Monthly Archives: November 2006

Down Memory Lane With Green

Dennis Green’s (likely) final visit to the Metrodome led to a great column from Jim Souhan rehashing all the crazy stuff that happened in Denny’s decade at the Vikings’ helm. Some highlights:

8. Built one of the best coaching staffs in recent league history when he joined the Vikings, hiring Tony Dungy, Brian Billick, Monte Kiffin, John Teerlinck, Tyrone Willingham and Willie Shaw.
10. Molded Mike Tice into a head coach.
11. Molded Sean Salisbury into a football “analyst,” Green’s most brazen offense, along with choosing Salisbury to play over Rich Gannon in the 1992 playoffs, picking a future MASH (Most Annoying Screaming Head) over a future MVP.

See, Denny was a source of much comedy even before the “they are who we thought they were” thing. But notice that everyone’s gone to shit- Green, Moss, Culpepper, etc.- since they left the Vikings.

Hot Stove Heat

I’m enjoying this year’s baseball offseason as much as I always do, though it’s really hard to believe some of these crazy contracts ($50 million for Gary Matthews? $100 million for Carlos Lee?) It amazes me that executives, across sports, have yet to grasp the concept that it’s not smart to sign a guy to a long-term deal for big money when, in his contract year, he had the first good season of his career. Call it the Carl Pavano Rule.
The Twins really need to get a pitcher or two, and I support the idea of trading for Jason Jennings and maybe signing a bottom-of-the-rotation veteran. A DH would be great too, as long as he’s not Barry Bonds.
As for the Phillies, they signed Adam Eaton today for reasonable money, meaning they have five good starters at the end of November (how many teams can say that?) They still need to get rid of Pat Burrell, and you’d think some team would look at his stat sheet and get the mistaken impression that he’s a good player. I mean, his contract is about half Juan Pierre’s!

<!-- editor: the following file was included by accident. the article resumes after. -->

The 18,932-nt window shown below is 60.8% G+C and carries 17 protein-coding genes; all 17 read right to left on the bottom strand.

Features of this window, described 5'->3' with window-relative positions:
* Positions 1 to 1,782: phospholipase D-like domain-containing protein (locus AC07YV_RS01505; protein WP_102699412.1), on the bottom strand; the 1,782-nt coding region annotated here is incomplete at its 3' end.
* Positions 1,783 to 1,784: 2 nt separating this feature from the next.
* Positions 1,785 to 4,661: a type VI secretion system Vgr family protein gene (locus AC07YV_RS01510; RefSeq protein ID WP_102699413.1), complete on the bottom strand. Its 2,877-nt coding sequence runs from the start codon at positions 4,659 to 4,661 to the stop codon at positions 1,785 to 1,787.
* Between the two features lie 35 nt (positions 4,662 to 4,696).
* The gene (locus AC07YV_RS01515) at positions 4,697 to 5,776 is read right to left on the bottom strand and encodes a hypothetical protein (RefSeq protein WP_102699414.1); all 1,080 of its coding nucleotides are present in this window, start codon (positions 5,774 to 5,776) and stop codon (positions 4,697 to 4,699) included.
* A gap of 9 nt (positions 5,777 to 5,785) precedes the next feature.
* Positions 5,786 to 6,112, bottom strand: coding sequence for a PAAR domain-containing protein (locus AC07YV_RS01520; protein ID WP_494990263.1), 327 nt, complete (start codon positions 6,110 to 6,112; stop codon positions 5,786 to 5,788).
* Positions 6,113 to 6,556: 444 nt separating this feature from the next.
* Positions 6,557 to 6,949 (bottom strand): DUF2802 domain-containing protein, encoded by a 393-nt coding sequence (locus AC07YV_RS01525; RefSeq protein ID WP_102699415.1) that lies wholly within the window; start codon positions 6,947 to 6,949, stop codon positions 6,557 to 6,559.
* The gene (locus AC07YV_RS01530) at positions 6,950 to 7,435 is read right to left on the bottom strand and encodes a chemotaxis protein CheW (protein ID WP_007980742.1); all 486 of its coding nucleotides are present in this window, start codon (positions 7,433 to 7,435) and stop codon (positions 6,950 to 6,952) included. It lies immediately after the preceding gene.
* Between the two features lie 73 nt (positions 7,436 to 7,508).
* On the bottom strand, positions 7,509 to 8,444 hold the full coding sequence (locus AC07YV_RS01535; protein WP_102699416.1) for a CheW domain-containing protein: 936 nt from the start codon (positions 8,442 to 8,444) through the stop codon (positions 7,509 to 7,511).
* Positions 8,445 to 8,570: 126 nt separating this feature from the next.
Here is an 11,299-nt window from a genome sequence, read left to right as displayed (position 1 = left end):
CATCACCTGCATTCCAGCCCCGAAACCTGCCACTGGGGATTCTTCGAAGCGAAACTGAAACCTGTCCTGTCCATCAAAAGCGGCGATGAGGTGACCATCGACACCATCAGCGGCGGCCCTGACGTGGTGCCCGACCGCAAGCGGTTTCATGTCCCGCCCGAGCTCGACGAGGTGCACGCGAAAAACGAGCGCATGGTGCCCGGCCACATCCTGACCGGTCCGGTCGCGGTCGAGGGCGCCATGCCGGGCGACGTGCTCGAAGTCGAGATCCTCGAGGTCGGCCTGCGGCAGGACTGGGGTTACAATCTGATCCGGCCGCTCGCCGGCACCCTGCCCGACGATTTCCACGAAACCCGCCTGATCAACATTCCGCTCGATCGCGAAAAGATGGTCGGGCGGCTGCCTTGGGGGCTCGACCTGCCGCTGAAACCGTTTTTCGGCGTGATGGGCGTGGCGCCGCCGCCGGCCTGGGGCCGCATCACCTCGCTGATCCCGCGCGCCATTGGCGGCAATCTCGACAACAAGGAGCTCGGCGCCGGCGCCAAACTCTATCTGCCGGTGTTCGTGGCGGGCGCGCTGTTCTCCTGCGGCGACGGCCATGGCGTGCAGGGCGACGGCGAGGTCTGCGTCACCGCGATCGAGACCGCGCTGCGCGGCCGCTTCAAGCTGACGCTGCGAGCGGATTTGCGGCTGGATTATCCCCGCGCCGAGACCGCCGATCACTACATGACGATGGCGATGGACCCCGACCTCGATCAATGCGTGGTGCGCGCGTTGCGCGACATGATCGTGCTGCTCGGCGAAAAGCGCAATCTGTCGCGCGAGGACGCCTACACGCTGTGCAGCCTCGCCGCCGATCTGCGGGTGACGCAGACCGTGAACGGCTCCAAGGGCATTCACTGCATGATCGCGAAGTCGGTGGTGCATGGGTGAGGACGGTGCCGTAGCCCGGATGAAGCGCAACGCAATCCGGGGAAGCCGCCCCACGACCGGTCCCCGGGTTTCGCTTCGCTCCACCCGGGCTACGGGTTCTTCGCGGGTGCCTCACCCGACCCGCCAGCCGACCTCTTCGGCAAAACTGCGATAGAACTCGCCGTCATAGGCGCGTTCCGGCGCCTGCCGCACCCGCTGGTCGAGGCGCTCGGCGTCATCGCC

I’ll have more when the winter meetings kick around next week, although unlike Gleeman, I’m not actually going.


The Philadelphia Newspaper Guild, which represents the Inquirer, Daily News, and various other papers (but not my own), may go out on strike as soon as later this week, although a settlement and/or extension remains possible.
Philadelphia Weekly has even reported that the newspaper owners have advertised for replacement workers. If asked, I’ll say no; I’m not about to commit career suicide, nor do I particularly wish to stab my fellow journalists in the back like that.
(The Guild does have some non-editorial employees in my office, but no pickets are planned there.)

And… We’re Back

Hope everyone had a happy Thanksgiving. I enjoyed having four days off, and a weekend of food, football and fun that included a trip to Atlantic City. I capped off the weekend last night by taking in the WWE’s Survivor Series at the Wachovia Center, my first live wrestling in several years. I had fun, but I think wrestling has passed me by at this point.
A few other notes from the weekend:
– Apparently Becca and I aren’t the only Steve and Becca around.
– The latest Vikings embarrassment: they almost lost to the Cardinals before preventing a last-second touchdown. Had they lost, Childress would totally have been entitled to a “just crown their ass”-type speech. As for the Eagles, Childress is lucky he got a head coaching job last offseason, because had he stuck around this year, he’d be radioactive.
– As for the Turkey of the Year column, I agree with all the nominees, but it’s hard to agree with the winner: University of Minnesota womens’ basketball coach Pam Borton. I’m sure she’s deserving, but I don’t see how a performance that only affected the 10 people who watch Gophers womens’ hoops is more turkey-worthy than, say, Fred Smoot or Koren Robinson.

Film Critic Quote of the Week

“Fast Food Nation feels like it was made by Avril Lavigne and Lou Taylor Pucci’s know-it-all, activist college students, wedded to the notion that flailing about in a misguided effort for change is the same thing as actually accomplishing something. This isn’t filmmaking; its an op-ed column in an Alt-Weekly.”

Andrew Dignan, summing up my thoughts exactly on House Next Door. See also a serious film discussion of that “Let’s Go to Prison” movie.